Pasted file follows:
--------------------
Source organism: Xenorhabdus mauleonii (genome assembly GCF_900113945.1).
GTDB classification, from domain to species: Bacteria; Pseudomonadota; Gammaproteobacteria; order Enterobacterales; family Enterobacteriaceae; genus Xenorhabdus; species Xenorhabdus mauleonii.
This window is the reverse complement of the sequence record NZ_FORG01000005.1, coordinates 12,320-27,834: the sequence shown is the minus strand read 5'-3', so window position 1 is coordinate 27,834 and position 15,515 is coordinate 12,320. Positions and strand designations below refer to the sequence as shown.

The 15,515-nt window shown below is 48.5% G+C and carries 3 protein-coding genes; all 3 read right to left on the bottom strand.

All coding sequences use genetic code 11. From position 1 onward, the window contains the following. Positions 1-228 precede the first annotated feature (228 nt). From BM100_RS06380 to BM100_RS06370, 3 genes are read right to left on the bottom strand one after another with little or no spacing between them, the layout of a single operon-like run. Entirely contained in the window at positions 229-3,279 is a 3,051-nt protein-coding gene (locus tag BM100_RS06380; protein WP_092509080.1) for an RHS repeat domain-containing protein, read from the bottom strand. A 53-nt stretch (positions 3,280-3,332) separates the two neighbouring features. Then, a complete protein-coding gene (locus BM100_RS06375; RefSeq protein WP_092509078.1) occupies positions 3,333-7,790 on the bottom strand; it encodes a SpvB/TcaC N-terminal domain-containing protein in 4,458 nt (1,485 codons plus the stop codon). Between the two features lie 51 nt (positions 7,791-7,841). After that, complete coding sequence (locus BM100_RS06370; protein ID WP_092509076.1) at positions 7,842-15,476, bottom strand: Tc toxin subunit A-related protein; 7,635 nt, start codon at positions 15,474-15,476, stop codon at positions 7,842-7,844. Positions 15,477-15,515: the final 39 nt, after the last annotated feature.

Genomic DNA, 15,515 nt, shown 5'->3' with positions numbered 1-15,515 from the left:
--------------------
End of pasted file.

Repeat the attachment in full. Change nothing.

Source organism: Xenorhabdus mauleonii (genome assembly GCF_900113945.1).
GTDB classification, from domain to species: Bacteria; Pseudomonadota; Gammaproteobacteria; order Enterobacterales; family Enterobacteriaceae; genus Xenorhabdus; species Xenorhabdus mauleonii.
This window is the reverse complement of the sequence record NZ_FORG01000005.1, coordinates 12,320-27,834: the sequence shown is the minus strand read 5'-3', so window position 1 is coordinate 27,834 and position 15,515 is coordinate 12,320. Positions and strand designations below refer to the sequence as shown.

The 15,515-nt window shown below is 48.5% G+C and carries 3 protein-coding genes; all 3 read right to left on the bottom strand.

All coding sequences use genetic code 11. From position 1 onward, the window contains the following. Positions 1-228 precede the first annotated feature (228 nt). From BM100_RS06380 to BM100_RS06370, 3 genes are read right to left on the bottom strand one after another with little or no spacing between them, the layout of a single operon-like run. Entirely contained in the window at positions 229-3,279 is a 3,051-nt protein-coding gene (locus tag BM100_RS06380; protein WP_092509080.1) for an RHS repeat domain-containing protein, read from the bottom strand. A 53-nt stretch (positions 3,280-3,332) separates the two neighbouring features. Then, a complete protein-coding gene (locus BM100_RS06375; RefSeq protein WP_092509078.1) occupies positions 3,333-7,790 on the bottom strand; it encodes a SpvB/TcaC N-terminal domain-containing protein in 4,458 nt (1,485 codons plus the stop codon). Between the two features lie 51 nt (positions 7,791-7,841). After that, complete coding sequence (locus BM100_RS06370; protein ID WP_092509076.1) at positions 7,842-15,476, bottom strand: Tc toxin subunit A-related protein; 7,635 nt, start codon at positions 15,474-15,476, stop codon at positions 7,842-7,844. Positions 15,477-15,515: the final 39 nt, after the last annotated feature.

Genomic DNA, 15,515 nt, shown 5'->3' with positions numbered 1-15,515 from the left: